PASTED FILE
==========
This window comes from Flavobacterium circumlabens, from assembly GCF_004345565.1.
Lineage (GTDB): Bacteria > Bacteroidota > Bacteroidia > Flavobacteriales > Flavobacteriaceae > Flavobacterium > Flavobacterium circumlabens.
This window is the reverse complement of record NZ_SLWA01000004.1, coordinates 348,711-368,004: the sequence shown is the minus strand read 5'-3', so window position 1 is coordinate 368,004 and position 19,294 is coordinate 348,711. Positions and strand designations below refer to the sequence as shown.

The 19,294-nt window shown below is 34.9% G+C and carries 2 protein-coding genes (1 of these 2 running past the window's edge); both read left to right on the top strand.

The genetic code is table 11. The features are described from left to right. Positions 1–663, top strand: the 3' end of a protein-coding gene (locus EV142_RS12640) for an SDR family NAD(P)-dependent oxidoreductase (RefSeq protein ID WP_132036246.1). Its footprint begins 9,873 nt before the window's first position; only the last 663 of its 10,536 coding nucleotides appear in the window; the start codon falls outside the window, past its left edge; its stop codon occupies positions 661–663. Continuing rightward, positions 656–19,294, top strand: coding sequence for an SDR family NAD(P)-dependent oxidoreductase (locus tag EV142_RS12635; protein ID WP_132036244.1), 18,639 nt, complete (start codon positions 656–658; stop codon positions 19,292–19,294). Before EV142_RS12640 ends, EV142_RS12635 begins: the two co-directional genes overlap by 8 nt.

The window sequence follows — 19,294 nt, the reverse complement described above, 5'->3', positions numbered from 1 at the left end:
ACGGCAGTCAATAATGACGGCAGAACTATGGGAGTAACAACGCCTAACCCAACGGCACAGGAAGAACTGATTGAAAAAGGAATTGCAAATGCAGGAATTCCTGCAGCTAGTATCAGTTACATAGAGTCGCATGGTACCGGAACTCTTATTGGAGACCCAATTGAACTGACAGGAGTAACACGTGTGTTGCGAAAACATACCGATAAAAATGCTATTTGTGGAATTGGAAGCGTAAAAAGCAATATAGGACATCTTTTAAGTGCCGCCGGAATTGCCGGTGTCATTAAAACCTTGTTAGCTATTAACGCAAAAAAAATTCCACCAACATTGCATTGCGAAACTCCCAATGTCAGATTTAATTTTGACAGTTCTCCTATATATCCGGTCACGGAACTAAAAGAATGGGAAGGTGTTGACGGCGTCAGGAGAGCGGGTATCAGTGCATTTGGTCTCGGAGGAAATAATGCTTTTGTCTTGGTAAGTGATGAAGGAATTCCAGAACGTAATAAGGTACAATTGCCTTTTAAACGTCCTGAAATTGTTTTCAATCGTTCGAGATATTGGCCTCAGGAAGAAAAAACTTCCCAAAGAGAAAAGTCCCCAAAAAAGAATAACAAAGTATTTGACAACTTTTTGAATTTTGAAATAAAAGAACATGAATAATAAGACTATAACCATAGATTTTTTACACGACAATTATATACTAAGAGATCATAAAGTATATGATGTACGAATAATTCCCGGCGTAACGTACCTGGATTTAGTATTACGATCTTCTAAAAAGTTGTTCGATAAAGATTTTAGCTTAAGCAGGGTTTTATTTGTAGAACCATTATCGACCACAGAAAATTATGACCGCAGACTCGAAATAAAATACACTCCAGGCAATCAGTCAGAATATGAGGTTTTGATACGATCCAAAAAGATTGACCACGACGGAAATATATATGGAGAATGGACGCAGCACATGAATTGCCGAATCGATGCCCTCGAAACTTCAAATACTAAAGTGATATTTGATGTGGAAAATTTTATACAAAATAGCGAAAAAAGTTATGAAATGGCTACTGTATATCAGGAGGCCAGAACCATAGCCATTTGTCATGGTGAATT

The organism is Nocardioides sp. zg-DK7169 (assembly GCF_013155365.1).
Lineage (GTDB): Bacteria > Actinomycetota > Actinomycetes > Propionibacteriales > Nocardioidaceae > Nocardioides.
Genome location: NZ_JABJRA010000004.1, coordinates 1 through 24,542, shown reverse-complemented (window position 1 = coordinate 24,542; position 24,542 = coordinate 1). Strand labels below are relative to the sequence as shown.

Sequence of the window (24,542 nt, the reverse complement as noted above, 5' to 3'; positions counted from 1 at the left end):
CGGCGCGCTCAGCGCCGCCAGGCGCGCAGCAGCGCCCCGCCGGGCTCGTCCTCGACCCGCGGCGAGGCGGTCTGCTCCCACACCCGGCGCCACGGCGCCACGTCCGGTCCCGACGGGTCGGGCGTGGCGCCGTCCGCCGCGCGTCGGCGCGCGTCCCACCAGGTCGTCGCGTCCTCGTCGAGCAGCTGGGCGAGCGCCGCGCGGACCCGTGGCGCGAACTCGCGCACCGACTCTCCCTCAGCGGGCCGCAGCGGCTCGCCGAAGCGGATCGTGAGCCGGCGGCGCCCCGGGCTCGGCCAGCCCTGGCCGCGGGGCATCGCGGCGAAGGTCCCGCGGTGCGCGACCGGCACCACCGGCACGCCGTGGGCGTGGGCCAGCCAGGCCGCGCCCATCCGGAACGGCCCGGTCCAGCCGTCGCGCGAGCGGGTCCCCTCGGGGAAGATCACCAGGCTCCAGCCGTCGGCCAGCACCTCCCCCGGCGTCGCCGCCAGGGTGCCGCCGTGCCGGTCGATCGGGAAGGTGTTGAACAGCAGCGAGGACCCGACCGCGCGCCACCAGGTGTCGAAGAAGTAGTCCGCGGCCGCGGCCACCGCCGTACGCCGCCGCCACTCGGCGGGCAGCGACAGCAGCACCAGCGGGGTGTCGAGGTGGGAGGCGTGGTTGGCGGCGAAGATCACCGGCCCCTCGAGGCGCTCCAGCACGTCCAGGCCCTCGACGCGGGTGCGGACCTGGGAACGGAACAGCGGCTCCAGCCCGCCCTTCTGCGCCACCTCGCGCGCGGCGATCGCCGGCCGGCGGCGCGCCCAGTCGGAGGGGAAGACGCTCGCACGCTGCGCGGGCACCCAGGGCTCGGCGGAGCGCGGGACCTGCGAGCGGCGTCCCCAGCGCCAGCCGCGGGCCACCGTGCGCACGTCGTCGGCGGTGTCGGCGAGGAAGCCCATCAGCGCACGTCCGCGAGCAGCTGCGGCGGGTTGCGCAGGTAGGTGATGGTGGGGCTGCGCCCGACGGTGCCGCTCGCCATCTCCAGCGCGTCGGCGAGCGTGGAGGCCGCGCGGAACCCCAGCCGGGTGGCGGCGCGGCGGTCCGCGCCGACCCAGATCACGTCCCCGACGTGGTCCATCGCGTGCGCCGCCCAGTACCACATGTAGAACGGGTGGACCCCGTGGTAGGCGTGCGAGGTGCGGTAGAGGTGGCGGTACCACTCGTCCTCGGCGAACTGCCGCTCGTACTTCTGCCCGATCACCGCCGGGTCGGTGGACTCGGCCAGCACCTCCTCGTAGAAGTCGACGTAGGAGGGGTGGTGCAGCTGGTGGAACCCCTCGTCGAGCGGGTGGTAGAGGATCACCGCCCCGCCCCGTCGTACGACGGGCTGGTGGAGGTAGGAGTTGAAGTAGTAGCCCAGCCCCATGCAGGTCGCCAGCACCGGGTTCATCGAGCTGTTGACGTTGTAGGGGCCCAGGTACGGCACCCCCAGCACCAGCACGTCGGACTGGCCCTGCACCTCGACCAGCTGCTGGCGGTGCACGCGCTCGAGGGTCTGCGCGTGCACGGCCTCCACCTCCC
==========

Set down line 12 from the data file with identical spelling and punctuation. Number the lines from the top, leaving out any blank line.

CGGCGCGCTCAGCGCCGCCAGGCGCGCAGCAGCGCCCCGCCGGGCTCGTCCTCGACCCGCGGCGAGGCGGTCTGCTCCCACACCCGGCGCCACGGCGCCACGTCCGGTCCCGACGGGTCGGGCGTGGCGCCGTCCGCCGCGCGTCGGCGCGCGTCCCACCAGGTCGTCGCGTCCTCGTCGAGCAGCTGGGCGAGCGCCGCGCGGACCCGTGGCGCGAACTCGCGCACCGACTCTCCCTCAGCGGGCCGCAGCGGCTCGCCGAAGCGGATCGTGAGCCGGCGGCGCCCCGGGCTCGGCCAGCCCTGGCCGCGGGGCATCGCGGCGAAGGTCCCGCGGTGCGCGACCGGCACCACCGGCACGCCGTGGGCGTGGGCCAGCCAGGCCGCGCCCATCCGGAACGGCCCGGTCCAGCCGTCGCGCGAGCGGGTCCCCTCGGGGAAGATCACCAGGCTCCAGCCGTCGGCCAGCACCTCCCCCGGCGTCGCCGCCAGGGTGCCGCCGTGCCGGTCGATCGGGAAGGTGTTGAACAGCAGCGAGGACCCGACCGCGCGCCACCAGGTGTCGAAGAAGTAGTCCGCGGCCGCGGCCACCGCCGTACGCCGCCGCCACTCGGCGGGCAGCGACAGCAGCACCAGCGGGGTGTCGAGGTGGGAGGCGTGGTTGGCGGCGAAGATCACCGGCCCCTCGAGGCGCTCCAGCACGTCCAGGCCCTCGACGCGGGTGCGGACCTGGGAACGGAACAGCGGCTCCAGCCCGCCCTTCTGCGCCACCTCGCGCGCGGCGATCGCCGGCCGGCGGCGCGCCCAGTCGGAGGGGAAGACGCTCGCACGCTGCGCGGGCACCCAGGGCTCGGCGGAGCGCGGGACCTGCGAGCGGCGTCCCCAGCGCCAGCCGCGGGCCACCGTGCGCACGTCGTCGGCGGTGTCGGCGAGGAAGCCCATCAGCGCACGTCCGCGAGCAGCTGCGGCGGGTTGCGCAGGTAGGTGATGGTGGGGCTGCGCCCGACGGTGCCGCTCGCCATCTCCAGCGCGTCGGCGAGCGTGGAGGCCGCGCGGAACCCCAGCCGGGTGGCGGCGCGGCGGTCCGCGCCGACCCAGATCACGTCCCCGACGTGGTCCATCGCGTGCGCCGCCCAGTACCACATGTAGAACGGGTGGACCCCGTGGTAGGCGTGCGAGGTGCGGTAGAGGTGGCGGTACCACTCGTCCTCGGCGAACTGCCGCTCGTACTTCTGCCCGATCACCGCCGGGTCGGTGGACTCGGCCAGCACCTCCTCGTAGAAGTCGACGTAGGAGGGGTGGTGCAGCTGGTGGAACCCCTCGTCGAGCGGGTGGTAGAGGATCACCGCCCCGCCCCGTCGTACGACGGGCTGGTGGAGGTAGGAGTTGAAGTAGTAGCCCAGCCCCATGCAGGTCGCCAGCACCGGGTTCATCGAGCTGTTGACGTTGTAGGGGCCCAGGTACGGCACCCCCAGCACCAGCACGTCGGACTGGCCCTGCACCTCGACCAGCTGCTGGCGGTGCACGCGCTCGAGGGTCTGCGCGTGCACGGCCTCCACCTCCC